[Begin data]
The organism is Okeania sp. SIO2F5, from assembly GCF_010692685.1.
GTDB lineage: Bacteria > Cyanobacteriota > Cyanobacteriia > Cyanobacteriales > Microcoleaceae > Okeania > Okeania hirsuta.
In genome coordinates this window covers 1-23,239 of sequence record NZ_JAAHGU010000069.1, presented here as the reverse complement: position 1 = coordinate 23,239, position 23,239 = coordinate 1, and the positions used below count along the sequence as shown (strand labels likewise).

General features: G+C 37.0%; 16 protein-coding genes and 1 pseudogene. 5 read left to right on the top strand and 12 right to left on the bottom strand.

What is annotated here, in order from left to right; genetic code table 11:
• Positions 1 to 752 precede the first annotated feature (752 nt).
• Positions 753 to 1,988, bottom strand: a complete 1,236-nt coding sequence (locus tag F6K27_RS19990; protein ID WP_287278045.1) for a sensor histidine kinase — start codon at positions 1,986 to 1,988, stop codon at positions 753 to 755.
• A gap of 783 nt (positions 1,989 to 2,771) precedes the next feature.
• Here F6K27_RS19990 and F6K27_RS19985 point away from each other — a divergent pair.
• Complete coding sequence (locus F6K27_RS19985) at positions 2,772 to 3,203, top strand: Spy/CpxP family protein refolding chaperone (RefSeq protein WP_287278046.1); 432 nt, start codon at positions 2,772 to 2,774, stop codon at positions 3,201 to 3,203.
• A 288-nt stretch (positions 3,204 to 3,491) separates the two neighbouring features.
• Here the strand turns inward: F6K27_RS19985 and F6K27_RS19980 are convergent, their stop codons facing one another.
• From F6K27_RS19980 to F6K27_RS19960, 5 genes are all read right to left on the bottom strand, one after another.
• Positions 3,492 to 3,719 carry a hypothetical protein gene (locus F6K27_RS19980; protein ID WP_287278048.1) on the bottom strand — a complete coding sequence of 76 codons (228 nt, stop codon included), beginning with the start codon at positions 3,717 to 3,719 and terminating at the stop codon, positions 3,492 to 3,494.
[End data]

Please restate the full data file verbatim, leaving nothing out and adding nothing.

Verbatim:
The organism is Okeania sp. SIO2F5, from assembly GCF_010692685.1.
GTDB lineage: Bacteria > Cyanobacteriota > Cyanobacteriia > Cyanobacteriales > Microcoleaceae > Okeania > Okeania hirsuta.
In genome coordinates this window covers 1-23,239 of sequence record NZ_JAAHGU010000069.1, presented here as the reverse complement: position 1 = coordinate 23,239, position 23,239 = coordinate 1, and the positions used below count along the sequence as shown (strand labels likewise).

General features: G+C 37.0%; 16 protein-coding genes and 1 pseudogene. 5 read left to right on the top strand and 12 right to left on the bottom strand.

What is annotated here, in order from left to right; genetic code table 11:
• Positions 1 to 752 precede the first annotated feature (752 nt).
• Positions 753 to 1,988, bottom strand: a complete 1,236-nt coding sequence (locus tag F6K27_RS19990; protein ID WP_287278045.1) for a sensor histidine kinase — start codon at positions 1,986 to 1,988, stop codon at positions 753 to 755.
• A gap of 783 nt (positions 1,989 to 2,771) precedes the next feature.
• Here F6K27_RS19990 and F6K27_RS19985 point away from each other — a divergent pair.
• Complete coding sequence (locus F6K27_RS19985) at positions 2,772 to 3,203, top strand: Spy/CpxP family protein refolding chaperone (RefSeq protein WP_287278046.1); 432 nt, start codon at positions 2,772 to 2,774, stop codon at positions 3,201 to 3,203.
• A 288-nt stretch (positions 3,204 to 3,491) separates the two neighbouring features.
• Here the strand turns inward: F6K27_RS19985 and F6K27_RS19980 are convergent, their stop codons facing one another.
• From F6K27_RS19980 to F6K27_RS19960, 5 genes are all read right to left on the bottom strand, one after another.
• Positions 3,492 to 3,719 carry a hypothetical protein gene (locus F6K27_RS19980; protein ID WP_287278048.1) on the bottom strand — a complete coding sequence of 76 codons (228 nt, stop codon included), beginning with the start codon at positions 3,717 to 3,719 and terminating at the stop codon, positions 3,492 to 3,494.